So by the end of fourth grade, kids should be able to write an essay expressing their opinion, that is organized and is supported by relevant facts and details.  This is the standard format of almost every 5 paragraph essay and/or blog post.  What’s wrong with this?  By meeting these standards, kids in fourth grade in New York or Florida or Utah will all be expected to have the same skills.  Even if their families move across the Country, kids will be able to pick up at the same place at the beginning of the 5th grade school year, regardless of whether they read the same novels the previous year or not.  It won’t matter as much whether or not your teacher got all the way through Chapter 10 in the reading book, as long as you have these skills in place, everything is great.  The fifth grade teachers know what kids should be capable of doing, and there’s less time spent re-teaching material kids forgot over the summer.    It sounds great on paper.

Now we get to implementation.  Teaching kids these skills will require them to do more than memorize or recognize the right answer on a multiple choice test.  It requires deeper learning, and deeper teaching.  It’s going to take some time to transition existing curriculum and lesson plans to meet these new standards, and this will require additional professional development.  It’s going to be bumpy, as most changes are.

But wait!  An administrator goes to a conference.  There’s a shiny new box of books and computer programs produced by Company ABC which promises each lesson is Common Core Aligned.  Which is easier- buying the new books or actually training your teachers to teach differently in the classroom?  Those new books are looking like a great short cut.

Let’s talk about all those crazy math problems posted on Facebook that are attributed to Common Core. ( I will also remind those of us who were in grade school in the 70’s about the way we had to learn how to solve problems in Base 8 or Base 3 as well as Base 10, and to remember this before getting bent out of shape about not understanding your child’s math homework.)  The point of the math standards is to begin to make kids as fluent in Math as they are in reading.  We want them to understand more than how to calculate, but how to think in “math”- learning logic, a sense of measurement and proportion, and to be able to reason with numbers as well as words, and be able to combine the two as needed.  The standards are asking kids to show their work more and articulate how they are thinking about the problem.  This is a big change and is often difficult for kids who have stronger analytical skills but weaker verbal skills.  My kids can’t stand it, because they have a very intuitive sense of numbers and can do calculations in their head, but explaining how they got to a solution is absolute torture for them.  However, it doesn’t mean that they should not be able to explain their thinking and also have any mistakes corrected along the way, to prevent issues later on down the road when algebra and calculus come along, and mere calculation may not be enough.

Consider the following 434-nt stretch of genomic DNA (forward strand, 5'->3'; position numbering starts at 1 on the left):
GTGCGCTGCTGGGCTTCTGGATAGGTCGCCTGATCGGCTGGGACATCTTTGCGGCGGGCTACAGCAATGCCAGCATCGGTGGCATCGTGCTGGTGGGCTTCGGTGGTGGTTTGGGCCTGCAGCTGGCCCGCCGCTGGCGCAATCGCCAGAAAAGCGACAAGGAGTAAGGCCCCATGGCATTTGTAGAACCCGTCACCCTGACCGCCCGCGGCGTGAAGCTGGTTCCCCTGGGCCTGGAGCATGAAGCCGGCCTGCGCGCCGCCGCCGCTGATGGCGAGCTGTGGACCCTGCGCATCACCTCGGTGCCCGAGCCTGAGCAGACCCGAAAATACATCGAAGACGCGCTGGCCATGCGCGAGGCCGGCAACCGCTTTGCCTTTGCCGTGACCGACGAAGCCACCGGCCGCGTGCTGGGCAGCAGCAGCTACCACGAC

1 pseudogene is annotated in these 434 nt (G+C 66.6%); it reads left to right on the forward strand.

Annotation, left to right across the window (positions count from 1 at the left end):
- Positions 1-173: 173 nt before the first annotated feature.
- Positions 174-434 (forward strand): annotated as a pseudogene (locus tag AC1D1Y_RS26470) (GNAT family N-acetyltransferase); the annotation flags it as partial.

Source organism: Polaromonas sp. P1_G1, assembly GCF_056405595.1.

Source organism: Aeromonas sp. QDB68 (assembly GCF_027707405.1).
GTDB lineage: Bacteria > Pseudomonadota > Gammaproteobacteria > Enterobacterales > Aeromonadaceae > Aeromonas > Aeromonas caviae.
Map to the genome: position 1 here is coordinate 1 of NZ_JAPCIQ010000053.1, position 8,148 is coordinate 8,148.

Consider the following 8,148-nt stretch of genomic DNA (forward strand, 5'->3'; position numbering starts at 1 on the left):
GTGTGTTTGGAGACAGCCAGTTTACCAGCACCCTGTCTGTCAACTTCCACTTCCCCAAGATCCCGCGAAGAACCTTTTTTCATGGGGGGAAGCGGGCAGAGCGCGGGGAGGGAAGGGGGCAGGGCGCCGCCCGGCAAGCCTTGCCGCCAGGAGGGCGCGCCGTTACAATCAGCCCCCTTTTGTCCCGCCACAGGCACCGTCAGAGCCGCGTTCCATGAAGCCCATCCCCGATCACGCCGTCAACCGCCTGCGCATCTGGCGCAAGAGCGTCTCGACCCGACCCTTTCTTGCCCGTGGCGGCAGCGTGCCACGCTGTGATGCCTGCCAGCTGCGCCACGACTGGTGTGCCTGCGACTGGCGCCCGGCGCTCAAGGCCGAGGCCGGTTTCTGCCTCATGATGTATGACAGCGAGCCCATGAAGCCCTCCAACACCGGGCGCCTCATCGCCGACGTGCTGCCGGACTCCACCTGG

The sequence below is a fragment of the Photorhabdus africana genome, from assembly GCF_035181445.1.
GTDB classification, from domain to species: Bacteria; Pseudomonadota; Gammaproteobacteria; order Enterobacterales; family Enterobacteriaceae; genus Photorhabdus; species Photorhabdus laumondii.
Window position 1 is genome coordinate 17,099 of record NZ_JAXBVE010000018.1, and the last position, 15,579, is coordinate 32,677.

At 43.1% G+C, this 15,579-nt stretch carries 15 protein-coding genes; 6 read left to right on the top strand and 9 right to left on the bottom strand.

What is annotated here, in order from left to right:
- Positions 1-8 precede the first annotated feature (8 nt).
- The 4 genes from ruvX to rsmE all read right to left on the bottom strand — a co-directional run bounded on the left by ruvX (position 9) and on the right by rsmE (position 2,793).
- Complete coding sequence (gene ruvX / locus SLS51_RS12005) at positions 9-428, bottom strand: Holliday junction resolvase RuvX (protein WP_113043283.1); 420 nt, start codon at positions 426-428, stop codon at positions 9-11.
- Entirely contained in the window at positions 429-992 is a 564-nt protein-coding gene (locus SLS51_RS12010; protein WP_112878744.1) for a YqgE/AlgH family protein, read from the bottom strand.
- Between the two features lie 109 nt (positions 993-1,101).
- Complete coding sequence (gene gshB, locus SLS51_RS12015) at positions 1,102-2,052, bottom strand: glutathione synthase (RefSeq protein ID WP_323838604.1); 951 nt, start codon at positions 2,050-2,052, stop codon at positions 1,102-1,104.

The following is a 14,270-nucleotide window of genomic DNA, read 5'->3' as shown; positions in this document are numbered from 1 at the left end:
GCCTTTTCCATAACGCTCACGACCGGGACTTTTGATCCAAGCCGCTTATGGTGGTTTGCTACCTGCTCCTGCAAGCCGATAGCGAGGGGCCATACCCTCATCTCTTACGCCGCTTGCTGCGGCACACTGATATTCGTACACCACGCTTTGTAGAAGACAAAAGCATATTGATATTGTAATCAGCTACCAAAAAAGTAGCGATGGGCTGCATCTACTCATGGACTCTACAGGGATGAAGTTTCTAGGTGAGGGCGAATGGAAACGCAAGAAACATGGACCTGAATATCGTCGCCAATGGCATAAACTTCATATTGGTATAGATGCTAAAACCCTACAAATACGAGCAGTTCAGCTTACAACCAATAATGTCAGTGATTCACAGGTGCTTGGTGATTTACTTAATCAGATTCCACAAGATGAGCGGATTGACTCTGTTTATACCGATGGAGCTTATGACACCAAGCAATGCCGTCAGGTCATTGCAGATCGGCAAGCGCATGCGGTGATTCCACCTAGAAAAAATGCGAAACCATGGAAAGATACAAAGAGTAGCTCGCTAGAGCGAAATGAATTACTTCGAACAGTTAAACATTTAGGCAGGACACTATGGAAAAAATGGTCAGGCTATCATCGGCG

So let’s examine a standard up close. The math standards for Fourth grade say:

Use the four operations with whole numbers to solve problems.

CCSS.MATH.CONTENT.4.OA.A.1
Interpret a multiplication equation as a comparison, e.g., interpret 35 = 5 × 7 as a statement that 35 is 5 times as many as 7 and 7 times as many as 5. Represent verbal statements of multiplicative comparisons as multiplication equations.
CCSS.MATH.CONTENT.4.OA.A.2
Multiply or divide to solve word problems involving multiplicative comparison, e.g., by using drawings and equations with a symbol for the unknown number to represent the problem, distinguishing multiplicative comparison from additive comparison.1